Knocking on the Right Door in Freelancing : Choosing the Right Freelance Clients

avoiding scam for freelancersIt is no surprise. We commonly hear stories of freelancers who are sometimes burned while they working for their client. Horrible stories of late payments or even no payment at all! Now, that’s a dilemma.

As a freelancer, you should be aware that delayed payment isn’t unusual and the reality that we are all dealing with people we actually don’t know (not to mention that they are hard to track down since we don’t know where they are based most of the time). Some freelancers who have had a bad experience just could not do anything else but to risk it all and just go with the flow.

If you think about it, it is really hard to know which is which. In theory this might sound very positive and generous, but in the actual practice it can negatively affect us really badly. That is enough reason for some freelancers to throw the towel and just quit. Such misfortune really makes other freelancers worry a lot.

However, before you turn back on the gleaming opportunity of being a freelancer, let me uplift your spirits that these negative cases are actually rare. Because the fact of the matter is: You are the one who will choose your clients. That being said, what can be the problem? Well, just keep in mind some basic tips for you to know if your freelance client is legit. Example, you can read feedbacks about the client.

Previous freelancers or even current freelancers under the said client can really give you an idea what kind of client you’ll be dealing with.

  • Freelancing seems a bit of an all or nothing thing to me, you’re either in, or you’re out, but thanks for the useful post.

  • louisville lisa

    Great article. I used to do a little freelance work, but found that I have too much trouble collecting payment in a timely manner. My friends say it is because I am too nice, but I just hate asking for money! I think great business people can get it done, though. Maybe I will get some more great tips from your older posts about freelancing.
    thanks!
    lisa

  • I’ve done a lot of freelance work throughout my life, and have hire a lot of freelancers. Always make sure you ask for at least half of the money required for the project. If the person isn’t willing to give you at least half up front, the person is probably not very serious about paying, or in the end will make you bend over backwards and beg just to get paid…In the end, if they don’t pay you the other half, at least you didn’t end up with nothing. Also, since they already paid you a portion, it’s easier for them to give you the second half…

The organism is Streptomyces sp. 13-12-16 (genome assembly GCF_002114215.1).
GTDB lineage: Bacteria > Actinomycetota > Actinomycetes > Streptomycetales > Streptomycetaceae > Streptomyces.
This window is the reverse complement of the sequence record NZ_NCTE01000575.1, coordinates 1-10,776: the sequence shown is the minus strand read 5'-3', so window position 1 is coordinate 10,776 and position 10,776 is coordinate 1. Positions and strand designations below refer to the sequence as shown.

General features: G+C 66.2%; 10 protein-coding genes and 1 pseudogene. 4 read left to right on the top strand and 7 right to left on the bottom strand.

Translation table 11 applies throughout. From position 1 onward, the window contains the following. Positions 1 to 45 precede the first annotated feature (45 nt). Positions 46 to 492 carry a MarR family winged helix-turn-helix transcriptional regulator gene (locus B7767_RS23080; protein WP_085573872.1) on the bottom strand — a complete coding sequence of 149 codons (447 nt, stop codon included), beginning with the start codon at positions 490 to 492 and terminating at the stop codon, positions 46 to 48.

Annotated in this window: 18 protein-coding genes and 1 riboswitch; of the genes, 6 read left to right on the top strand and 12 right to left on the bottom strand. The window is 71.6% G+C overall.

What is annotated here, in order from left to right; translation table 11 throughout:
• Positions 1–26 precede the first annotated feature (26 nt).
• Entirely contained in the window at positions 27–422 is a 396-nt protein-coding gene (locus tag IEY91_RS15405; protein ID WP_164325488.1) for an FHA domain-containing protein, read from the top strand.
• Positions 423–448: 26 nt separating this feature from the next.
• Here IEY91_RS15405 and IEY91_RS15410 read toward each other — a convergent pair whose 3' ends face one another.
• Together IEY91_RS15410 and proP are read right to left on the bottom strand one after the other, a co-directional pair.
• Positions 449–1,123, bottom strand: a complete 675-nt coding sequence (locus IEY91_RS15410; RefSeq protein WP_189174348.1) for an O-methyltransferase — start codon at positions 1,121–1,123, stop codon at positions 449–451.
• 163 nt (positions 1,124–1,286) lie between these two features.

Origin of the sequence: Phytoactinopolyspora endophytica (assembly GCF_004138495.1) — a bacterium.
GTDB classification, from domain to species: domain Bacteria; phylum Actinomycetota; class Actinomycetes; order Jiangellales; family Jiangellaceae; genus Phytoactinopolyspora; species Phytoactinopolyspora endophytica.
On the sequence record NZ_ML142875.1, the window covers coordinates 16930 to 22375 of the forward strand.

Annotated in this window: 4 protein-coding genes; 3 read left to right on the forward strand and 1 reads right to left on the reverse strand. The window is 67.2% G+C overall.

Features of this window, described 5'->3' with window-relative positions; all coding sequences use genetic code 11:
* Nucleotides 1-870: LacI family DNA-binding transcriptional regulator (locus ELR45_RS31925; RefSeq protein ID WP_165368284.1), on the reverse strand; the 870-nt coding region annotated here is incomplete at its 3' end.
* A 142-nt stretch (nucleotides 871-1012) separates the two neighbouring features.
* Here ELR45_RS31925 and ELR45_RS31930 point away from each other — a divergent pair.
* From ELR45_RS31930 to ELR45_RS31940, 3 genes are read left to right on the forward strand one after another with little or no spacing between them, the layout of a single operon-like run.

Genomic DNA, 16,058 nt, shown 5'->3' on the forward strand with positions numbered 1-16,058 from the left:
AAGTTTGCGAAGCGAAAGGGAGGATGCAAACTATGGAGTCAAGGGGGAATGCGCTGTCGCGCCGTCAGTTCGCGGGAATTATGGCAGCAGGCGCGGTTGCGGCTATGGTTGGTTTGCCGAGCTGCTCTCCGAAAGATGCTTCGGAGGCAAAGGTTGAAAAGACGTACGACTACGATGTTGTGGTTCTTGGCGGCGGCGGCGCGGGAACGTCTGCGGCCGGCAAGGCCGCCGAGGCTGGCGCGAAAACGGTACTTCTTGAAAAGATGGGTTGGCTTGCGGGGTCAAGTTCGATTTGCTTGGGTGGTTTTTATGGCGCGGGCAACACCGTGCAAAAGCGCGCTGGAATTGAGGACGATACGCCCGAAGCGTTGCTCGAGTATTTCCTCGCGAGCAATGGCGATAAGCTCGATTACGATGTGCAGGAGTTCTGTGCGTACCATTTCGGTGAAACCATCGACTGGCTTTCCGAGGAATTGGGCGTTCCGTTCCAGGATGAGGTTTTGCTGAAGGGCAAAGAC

• Vacation Rentals

    Really Great article………

  • we have to be careful about Selecting the freelancers, some peoples are say some conditions after finishing the work then they give some problem in the payment also, better we will try to get some percentage of amount from the initial stage.

  • I agree with the earlier comment in which the freelancer would require half of the payment upfront. It seems as if a lot of companies that use freelancers don’t feel obligated to pay (at all or in-full) for the work rendered. A former co-worker of mine was doing freelance work this past summer when his employer (boss?) unexpectedly took a vacation to Africa for three months. There was still work to do, but he could not receive instructions on what to do (in other words, no work and no pay). Researching the company and the projected workflow, I feel, are two big keys for freelancing success.

  • Restaurant London

    Hi

    Yeah that is true.Freelancing is the big business deal.Buyers can post their proposals and bidder will be accept those.But still this elance methodology needs some improvements.

    Regards
    Gopal

  • JUst to be safe we must try asking for a downpayment so incase he doestn pay in full you already got the half of your hard earned money

  • I have been working as a freelance writer for two years and I have had my share of bad experiences with clients. A couple of times the buyer vanished after the job was done. This is really painful but I have learned my lesson and as I have build a good portfolio with a lot of good feedbacks, now I don’t bid on projects posted by new buyers. I always check the history of the buyer and work with small milestones.